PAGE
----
The challenge is difficult, but necessary, as the EPA may begin to impose stricter outfall permits on FGD landfills. These landfills are part of all modern coal-burning power plants and are necessary to reduce the amount of sulfur dioxide released during the combustion of coal. Chances are an environmental engineer working in the Ohio Valley region, known for its coal deposits, will work with FGD in their career. I’m excited to see all the different methods for treating this contaminant.
Senior, Mechanical Engineering
Athens, OH 24 March 2014 – As my senior year comes to a close, with only 5 weeks left in the semester, I realize that choosing Ohio University was the best decision I have ever made. I admit, it was one of the hardest, but it was definitely the right one. Leaving home is never as easy as we all pretend it will be, but this school has granted me with so many opportunities to shine and grow into the person I wanted to be; the person I have become. It is where I call home, and now we all are leaving home again.
Not only is it one of the most beautiful places (Just look at that engineering building!), but there is no doubt in my mind that I have met some of the most fantastic people here in Athens.
This includes my roommates, my neighbors, my mechanical engineering friends, coworkers, and even my professors. I have been able to make lifelong friendships and connections here that have truly been astonishing.
As I look back on the memories I have made from freshman year until now, I really can’t believe that I am graduating. There is so much to be thankful for as I look forward to a new adventure in my life. Without the support of my OU family, I would not have been able to accomplish all that I have. I am grateful to all those who have come into my life in the past 4 years.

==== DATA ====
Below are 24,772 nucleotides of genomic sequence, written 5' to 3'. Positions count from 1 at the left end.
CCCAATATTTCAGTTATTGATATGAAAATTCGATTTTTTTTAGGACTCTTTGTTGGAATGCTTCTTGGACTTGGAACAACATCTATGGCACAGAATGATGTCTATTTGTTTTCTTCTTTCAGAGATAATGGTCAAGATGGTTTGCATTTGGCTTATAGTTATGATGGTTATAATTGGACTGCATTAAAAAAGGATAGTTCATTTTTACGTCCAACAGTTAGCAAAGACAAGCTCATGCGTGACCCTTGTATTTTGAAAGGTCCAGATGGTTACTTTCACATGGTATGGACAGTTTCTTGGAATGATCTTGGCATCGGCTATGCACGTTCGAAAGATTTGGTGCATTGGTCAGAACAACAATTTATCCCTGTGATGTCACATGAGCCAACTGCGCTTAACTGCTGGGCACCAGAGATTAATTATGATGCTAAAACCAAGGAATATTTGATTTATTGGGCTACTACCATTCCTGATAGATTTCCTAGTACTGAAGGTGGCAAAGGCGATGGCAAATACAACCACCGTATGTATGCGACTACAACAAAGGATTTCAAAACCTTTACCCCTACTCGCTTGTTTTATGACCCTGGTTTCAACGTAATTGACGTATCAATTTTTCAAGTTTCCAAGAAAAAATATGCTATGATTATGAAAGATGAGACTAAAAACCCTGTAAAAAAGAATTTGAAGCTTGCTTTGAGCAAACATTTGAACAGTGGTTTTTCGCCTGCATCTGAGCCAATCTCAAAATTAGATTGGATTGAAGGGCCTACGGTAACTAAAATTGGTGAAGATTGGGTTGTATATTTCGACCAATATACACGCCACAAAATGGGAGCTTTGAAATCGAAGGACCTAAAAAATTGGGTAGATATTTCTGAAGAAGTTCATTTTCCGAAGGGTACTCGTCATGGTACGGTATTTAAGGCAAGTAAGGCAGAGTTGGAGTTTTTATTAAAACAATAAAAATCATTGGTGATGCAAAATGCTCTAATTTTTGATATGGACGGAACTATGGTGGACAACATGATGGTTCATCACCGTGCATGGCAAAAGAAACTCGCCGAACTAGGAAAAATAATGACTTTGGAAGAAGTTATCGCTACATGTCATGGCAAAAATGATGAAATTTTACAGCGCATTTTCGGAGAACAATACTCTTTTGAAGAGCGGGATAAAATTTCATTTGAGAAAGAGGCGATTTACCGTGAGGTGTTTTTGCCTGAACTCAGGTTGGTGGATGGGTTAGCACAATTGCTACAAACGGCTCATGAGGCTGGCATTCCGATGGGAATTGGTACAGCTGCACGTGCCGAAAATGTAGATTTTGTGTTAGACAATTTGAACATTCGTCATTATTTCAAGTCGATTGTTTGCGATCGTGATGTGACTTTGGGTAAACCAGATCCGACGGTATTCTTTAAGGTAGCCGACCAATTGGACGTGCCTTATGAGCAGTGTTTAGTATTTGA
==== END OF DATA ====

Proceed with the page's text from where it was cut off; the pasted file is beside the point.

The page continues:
Crazy to think how such a small town can have such a large impact on an individual’s life. Believe me when I tell you, coming to OU was the best decision I have ever made and I have all the success stories in the world to prove it.
Athens, OH 14 March 2014 – One of my favorite times of the year as a college student is Spring Break. Whenever this time comes around, I can’t wait to go to Breckenridge, Colorado, with my family for some downhill skiing and time together. It takes a little time to get used to the elevation change–9,000 at Breckenridge compared to Ohio’s average of 800 feet, but I usually adjust quickly.
Breckenridge actually reminds me quite a bit of Athens, with its main street lined with small businesses and restaurants. There are also many unique venues to explore while trying to recover after a long day of boarding or skiing. Each year when we visit, we have a family tradition of walking down Main Street after dinner to the small outdoor Crepe A La Cart, where we all get our favorite variety of dessert.
When I began skiing during my junior year of high school, I found that many skiing skills were transferable from my years of playing hockey. It helped me to develop some decent skiing skill on downhill trails. After taking some lessons, I progressed from green trails up to the lower level black diamond courses.
Now, I can take on the steeper, upper altitude bowls and peaks that can range from 10,000 to 13,000 feet. This year, I covered more terrain than I had ever before–skiing from one mountain boundary all the way to the other side, covering 5 different peaks and a variety of runs along the way. Skiing is a great way to enjoy the mountains and to get away from the demands of school.